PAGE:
Red Sox starter Clay Buchholz looks to the outfield as he comes in at the end of the sixth inning during  Saturday’s game with the Blue Jays.	 AP
Red Sox starter Clay Buchholz looks to the outfield as he comes in at the end of the sixth inning during Saturday's game with the Blue Jays. AP PHOTO

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BOSTON (AP) -- Beset by injuries, Boston's bullpen can't close it out.

Jays 3, Red Sox 2

Hours after closer Joel Hanrahan announced he would be undergoing season-ending surgery on his right forearm, Junichi Tazawa stepped in and surrendered a game-winning home run to Adam Lind to open the ninth inning as the Red Sox fell 3-2 to the Toronto Blue Jays on Saturday.

With Hanrahan sidelined and Andrew Bailey also on the disabled list, Tazawa (2-2) will serve as Boston's closer until Bailey is able to return from a biceps strain.

"It was a pitch he didn't execute and he paid for it," said Boston catcher David Ross. "Taz has been doing a really great job for us, he's a really good pitcher and he's one of our best.

"That's why they chose to put him in the closer role while the guys are out."

Red Sox manager John Farrell said before the game he was unsure if Bailey would require a rehab stint in the minors, and it remains to be seen whether he will healthy enough to return Tuesday when he's eligible to come off the DL.

In the meantime, Tazawa will continue to get the ball in late-game and save situations.

"There's not one guy on this team that I don't have a ton of confidence in," Ross said.

After Boston rallied to tie the game at 2-2 in the eighth, Tazawa replaced starter Clay Buchholz and promptly surrendered Lind's second homer of the season, a shot to straightaway center that quieted the crowd.


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Farrell said the breaking ball was intended for the back foot. It didn't get there.

"He's been as powerful, he's had good secondary stuff, with the exception of the 2-2 breaking ball that doesn't get to the spot," Farrell said, disputing a claim about Tazawa's recent struggles. "It's not been a matter of stuff. Still, location is going to be the key in any situation."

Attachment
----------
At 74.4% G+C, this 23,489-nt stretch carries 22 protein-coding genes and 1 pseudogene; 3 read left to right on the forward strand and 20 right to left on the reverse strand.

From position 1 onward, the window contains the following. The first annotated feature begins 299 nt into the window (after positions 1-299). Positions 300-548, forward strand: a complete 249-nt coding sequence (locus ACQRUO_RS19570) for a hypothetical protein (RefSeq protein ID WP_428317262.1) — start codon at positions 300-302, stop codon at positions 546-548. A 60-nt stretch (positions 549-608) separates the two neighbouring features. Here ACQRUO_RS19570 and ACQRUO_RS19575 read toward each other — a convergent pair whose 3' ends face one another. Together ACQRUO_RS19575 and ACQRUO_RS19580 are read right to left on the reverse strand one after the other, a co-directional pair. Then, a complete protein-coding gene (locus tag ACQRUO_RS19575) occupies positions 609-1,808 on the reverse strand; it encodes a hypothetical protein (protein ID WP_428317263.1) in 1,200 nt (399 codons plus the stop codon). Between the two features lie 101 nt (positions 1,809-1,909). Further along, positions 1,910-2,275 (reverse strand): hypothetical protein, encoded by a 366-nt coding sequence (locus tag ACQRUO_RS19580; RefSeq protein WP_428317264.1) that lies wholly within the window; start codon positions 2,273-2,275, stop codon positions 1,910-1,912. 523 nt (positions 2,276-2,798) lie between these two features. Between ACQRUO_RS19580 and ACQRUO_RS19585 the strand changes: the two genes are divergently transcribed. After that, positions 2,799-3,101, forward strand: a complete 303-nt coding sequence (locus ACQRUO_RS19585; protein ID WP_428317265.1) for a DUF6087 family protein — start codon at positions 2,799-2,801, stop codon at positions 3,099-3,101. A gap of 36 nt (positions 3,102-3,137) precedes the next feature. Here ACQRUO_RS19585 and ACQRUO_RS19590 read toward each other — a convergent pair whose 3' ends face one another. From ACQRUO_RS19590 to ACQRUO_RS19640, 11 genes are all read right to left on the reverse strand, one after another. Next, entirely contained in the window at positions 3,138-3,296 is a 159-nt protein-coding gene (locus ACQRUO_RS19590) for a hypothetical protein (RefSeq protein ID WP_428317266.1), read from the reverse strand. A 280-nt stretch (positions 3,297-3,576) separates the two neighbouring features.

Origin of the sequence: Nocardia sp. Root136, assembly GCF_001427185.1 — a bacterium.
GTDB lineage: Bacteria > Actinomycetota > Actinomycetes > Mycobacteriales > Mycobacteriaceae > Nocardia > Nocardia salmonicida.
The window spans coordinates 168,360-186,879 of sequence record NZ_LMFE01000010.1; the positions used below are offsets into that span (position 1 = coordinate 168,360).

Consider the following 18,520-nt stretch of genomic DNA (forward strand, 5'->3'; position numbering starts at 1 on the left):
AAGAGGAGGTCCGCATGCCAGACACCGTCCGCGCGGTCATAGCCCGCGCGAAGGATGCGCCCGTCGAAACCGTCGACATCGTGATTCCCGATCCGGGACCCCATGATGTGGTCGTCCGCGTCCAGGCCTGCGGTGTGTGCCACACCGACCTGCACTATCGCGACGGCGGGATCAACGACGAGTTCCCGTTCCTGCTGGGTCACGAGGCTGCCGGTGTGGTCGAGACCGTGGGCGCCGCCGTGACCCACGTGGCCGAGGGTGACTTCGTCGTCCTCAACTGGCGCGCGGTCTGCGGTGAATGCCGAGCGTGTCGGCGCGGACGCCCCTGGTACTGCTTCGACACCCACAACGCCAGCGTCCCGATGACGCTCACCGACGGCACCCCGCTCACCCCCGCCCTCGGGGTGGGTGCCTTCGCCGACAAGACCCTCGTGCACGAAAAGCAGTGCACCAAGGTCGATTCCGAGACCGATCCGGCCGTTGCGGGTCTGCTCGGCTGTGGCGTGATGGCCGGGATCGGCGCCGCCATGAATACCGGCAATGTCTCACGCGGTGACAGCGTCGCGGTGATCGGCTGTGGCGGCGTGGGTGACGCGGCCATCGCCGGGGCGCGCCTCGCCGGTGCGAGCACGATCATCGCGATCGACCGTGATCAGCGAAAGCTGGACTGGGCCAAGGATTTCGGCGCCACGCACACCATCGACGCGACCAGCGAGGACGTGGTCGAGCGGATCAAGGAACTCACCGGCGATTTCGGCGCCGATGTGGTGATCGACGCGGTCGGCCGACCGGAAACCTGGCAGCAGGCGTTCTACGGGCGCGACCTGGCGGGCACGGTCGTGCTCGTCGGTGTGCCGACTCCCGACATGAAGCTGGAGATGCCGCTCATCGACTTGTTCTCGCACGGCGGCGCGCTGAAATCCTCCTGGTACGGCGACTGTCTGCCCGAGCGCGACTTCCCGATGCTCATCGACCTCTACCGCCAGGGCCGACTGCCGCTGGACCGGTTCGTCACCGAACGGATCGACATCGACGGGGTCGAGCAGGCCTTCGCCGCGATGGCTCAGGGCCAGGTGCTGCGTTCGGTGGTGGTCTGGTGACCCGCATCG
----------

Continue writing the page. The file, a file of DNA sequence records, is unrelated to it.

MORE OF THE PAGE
Buchholz delivered another strong performance himself. The right-hander yielded two runs on six hits and three walks over eight impressive innings. He struck out four.

"Left a couple pitches up with runners in scoring position. They were able to put a bat on it," he said. "I've got to make better pitches at that point in the game."

It was just the fifth win in 16 games for the struggling Blue Jays.

Toronto's Mark Buehrle had outdueled Buchholz and had the Blue Jays in position to send him to his first loss of the season.

Darren Oliver (2-1) got the win despite giving up the tying run.

Casey Janssen pitched the ninth for his 10th save in 10 chances. He allowed a leadoff double, but got the next three hitters.

It was Buchholz's first meeting with the Blue Jays since Toronto broadcaster Jack Morris accused him of throwing a spitball after he beat them in a game on May 1.

Buehrle had baffled Boston's batters for seven shutout innings, but he walked the leadoff hitter in the eighth and was pulled. Oliver relieved and Jacoby Ellsbury tripled over center fielder Colby Rasmus' head. One out later with the infield in, Dustin Pedroia's hard-hit grounder bounced off shortstop Munenori Kawasaki's glove and into short left, allowing Ellsbury to race home with the tying run. The play was ruled an error.

Buehrle was charged with a run, allowing five hits, striking out five and walking two.

The start was delayed 51 minutes by rain before Buehrle and Buchholz began their work in a contest that saw the first seven innings played in about two hours.

Buehrle had given up five runs or more in five of his previous seven starts, but he had the Red Sox hitters looking confused as he changed speeds, mixing a below-average speed fastball with cutters, curves and change-ups to get a number of off-balanced, poorly timed swings.